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A Yellow Brick Road survey of 800 people showed getting rid of debt was currently the biggest savings priority for Australians.
Of those surveyed, 29% said they were saving to pay off a loan, mortgage or credit card. Other savings priorities identified included:
- Buying a home or renovating (22%)
- Saving for retirement (18%)
- Going on a holiday (15%)
- Buying a car (5%)
- Saving for children’s education (3%)
- Buying a household appliance (2%)
- Saving for a family/ baby (2%)
- Saving for an engagement ring or wedding (1%)
- Other (3%)
Yellow Brick Road spokesperson Lyndsey Douglas said that the results showed people were being practical with their savings goals.
“Paying off debt is one of the greatest savings goals people can have. By paying down ‘bad debt’ such as credit cards, you will ensure you don’t waste money on high interest repayments. Also with home loan interest rates at record lows, it’s a great time to get ahead on your ‘good debt’ repayments and get the mortgage principal down before rates inevitably increase again,” she said.
Ms Douglas said that it was also good to see at least some Australians prioritising saving for retirement.
“Retirement savings is something many people don’t like to think about so I’m encouraged to see that it was top of mind for some. However, men were much more likely to be saving for retirement (21%) compared to women (16%). This is worrisome, as the average woman will retire with around half the balance of the average man.1”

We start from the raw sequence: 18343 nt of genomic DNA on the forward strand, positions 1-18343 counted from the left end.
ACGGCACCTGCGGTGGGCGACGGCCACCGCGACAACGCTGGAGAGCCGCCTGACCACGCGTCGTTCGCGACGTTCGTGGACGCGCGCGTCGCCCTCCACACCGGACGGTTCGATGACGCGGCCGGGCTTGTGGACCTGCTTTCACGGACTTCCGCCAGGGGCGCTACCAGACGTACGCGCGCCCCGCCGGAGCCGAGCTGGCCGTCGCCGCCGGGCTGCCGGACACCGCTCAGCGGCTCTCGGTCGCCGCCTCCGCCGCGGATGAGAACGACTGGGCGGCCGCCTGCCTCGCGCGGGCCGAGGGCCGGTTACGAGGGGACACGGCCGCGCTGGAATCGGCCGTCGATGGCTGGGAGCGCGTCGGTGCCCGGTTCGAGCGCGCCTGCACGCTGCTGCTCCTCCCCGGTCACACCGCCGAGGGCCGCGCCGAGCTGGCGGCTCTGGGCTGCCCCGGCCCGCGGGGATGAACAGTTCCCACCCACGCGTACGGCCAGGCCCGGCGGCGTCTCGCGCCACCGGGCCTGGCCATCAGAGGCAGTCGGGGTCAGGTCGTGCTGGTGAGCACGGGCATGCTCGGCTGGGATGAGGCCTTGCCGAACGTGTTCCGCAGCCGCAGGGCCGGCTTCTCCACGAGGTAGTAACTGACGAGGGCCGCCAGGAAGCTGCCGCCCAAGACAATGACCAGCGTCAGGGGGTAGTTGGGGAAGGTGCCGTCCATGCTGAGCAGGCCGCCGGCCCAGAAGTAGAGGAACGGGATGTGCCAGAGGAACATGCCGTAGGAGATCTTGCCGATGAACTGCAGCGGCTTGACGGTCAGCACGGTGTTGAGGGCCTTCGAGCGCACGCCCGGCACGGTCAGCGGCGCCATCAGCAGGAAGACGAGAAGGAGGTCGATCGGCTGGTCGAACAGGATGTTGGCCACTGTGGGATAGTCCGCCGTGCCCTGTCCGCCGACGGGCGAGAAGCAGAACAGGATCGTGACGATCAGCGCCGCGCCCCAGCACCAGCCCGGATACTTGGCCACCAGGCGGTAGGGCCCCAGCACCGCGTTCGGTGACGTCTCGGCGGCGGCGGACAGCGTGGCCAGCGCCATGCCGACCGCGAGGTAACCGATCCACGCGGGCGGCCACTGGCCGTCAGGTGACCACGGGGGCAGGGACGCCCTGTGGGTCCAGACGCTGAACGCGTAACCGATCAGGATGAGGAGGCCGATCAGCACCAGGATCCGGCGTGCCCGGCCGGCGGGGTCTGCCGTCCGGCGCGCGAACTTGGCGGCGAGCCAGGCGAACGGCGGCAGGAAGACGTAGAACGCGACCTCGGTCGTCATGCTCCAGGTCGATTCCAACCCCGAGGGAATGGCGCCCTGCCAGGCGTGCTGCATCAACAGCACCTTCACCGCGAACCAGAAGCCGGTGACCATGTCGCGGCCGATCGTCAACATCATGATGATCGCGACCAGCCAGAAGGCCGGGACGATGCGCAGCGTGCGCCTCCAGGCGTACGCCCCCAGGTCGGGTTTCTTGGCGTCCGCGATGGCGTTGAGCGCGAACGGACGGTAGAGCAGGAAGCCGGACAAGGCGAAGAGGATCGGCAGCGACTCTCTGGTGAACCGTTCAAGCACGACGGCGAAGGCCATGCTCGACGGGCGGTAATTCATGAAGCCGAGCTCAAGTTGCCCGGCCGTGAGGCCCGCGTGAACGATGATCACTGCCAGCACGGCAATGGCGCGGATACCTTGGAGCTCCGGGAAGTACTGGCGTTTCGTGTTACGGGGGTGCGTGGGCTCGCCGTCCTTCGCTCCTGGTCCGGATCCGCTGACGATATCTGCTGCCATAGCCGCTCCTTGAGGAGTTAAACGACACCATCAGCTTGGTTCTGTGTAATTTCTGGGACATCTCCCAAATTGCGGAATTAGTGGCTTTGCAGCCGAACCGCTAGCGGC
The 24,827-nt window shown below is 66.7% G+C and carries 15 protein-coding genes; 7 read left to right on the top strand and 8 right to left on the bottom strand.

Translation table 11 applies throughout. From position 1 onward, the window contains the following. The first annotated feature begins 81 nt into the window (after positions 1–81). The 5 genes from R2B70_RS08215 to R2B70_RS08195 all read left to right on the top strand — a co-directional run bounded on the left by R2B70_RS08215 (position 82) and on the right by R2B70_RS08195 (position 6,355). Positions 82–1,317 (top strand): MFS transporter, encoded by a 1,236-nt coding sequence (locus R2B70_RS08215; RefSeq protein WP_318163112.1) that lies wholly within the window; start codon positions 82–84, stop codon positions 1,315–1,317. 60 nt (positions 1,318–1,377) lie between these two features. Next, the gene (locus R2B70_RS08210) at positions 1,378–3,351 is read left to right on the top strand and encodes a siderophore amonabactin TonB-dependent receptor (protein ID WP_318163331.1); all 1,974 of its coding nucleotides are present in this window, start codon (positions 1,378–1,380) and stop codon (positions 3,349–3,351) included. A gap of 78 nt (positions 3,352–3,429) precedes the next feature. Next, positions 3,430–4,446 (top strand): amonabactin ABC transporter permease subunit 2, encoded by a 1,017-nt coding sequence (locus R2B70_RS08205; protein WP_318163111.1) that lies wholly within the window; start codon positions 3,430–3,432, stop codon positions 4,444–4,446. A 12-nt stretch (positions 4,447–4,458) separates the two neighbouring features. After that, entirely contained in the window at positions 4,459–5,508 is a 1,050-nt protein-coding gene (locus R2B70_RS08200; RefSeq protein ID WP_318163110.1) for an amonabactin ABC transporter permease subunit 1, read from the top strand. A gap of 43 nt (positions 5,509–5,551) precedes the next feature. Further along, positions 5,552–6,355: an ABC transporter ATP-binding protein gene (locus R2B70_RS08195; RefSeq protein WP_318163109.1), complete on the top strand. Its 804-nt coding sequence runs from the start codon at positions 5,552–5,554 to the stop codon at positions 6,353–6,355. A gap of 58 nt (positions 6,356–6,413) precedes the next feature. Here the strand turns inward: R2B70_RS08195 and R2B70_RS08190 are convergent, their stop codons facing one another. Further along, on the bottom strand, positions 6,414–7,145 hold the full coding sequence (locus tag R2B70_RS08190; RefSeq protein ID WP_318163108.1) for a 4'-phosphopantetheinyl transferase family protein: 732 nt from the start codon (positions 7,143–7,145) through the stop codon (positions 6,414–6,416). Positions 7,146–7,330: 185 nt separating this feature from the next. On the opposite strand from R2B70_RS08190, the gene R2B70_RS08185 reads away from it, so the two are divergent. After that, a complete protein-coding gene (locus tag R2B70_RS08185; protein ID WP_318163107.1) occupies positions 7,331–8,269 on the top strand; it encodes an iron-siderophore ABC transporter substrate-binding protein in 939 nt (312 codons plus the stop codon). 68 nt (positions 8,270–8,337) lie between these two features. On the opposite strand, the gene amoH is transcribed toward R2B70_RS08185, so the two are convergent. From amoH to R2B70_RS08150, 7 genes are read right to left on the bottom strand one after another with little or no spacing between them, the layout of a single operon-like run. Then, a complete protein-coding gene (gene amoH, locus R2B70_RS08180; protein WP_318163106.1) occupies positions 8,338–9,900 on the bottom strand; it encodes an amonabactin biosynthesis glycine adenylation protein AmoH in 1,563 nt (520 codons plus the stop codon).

Ms Douglas said that the data did show some stark differences between age groups and savings priorities:
- 20-29-year-olds: are most focused on buying a home or renovating (38%) and most likely to have chosen travel as a savings priority (20%). However, saving for retirement was far from young people’s minds (4%) and saving to pay off debt was much lower at this age (16%).
- 30-44-year-olds: are very focused on paying off debts (40%) but still not very focused on saving for retirement (11%).
- 45-59-year-olds: are very focused on saving for retirement (38%) and much less on saving for a home or renovations (12%).
“It’s not surprising to see the different age group’s savings priorities as they aligned to their life stage. However, it’s an ongoing issue that people don’t prioritise savings for retirement until they are already approaching it and we need to break that cycle. Waiting until you are 45-59 to think about retirement savings means you don’t get 1 The Association of Super Funds of Australia (ASFA) ‘Developments in the level and distribution of retirement savings’ (2011) the benefits of time and compound interest and little can be done. Getting started early is key to achieving a comfortable retirement,” Ms Douglas said.
Ms Douglas suggests the follow top five tips to maximise your savings:
- Set a goal: Start your savings by knowing what you want to do with your money, how much you’ll need and what you need to do to get there.
- Compare savings deposit rates: Use a savings calculators to see how much more your savings can earn with even slightly higher interest rates. Keep an eye on what the market is offering on different savings account products.
- Look at different banks: Many Australians simply save their money in an account at their current bank, but the higher yields are often at second-tier banks and other institutions. Also, don’t be afraid to ask your current bank to match a better rate you see in the market.
- Identify alternatives to savings accounts: other products can offer higher yields but with similar risk profiles (i.e. managed fund cash accounts such as Yellow Brick Road Smarter Money).
- Set up direct debits: this will automatically create forced savings with limited access.
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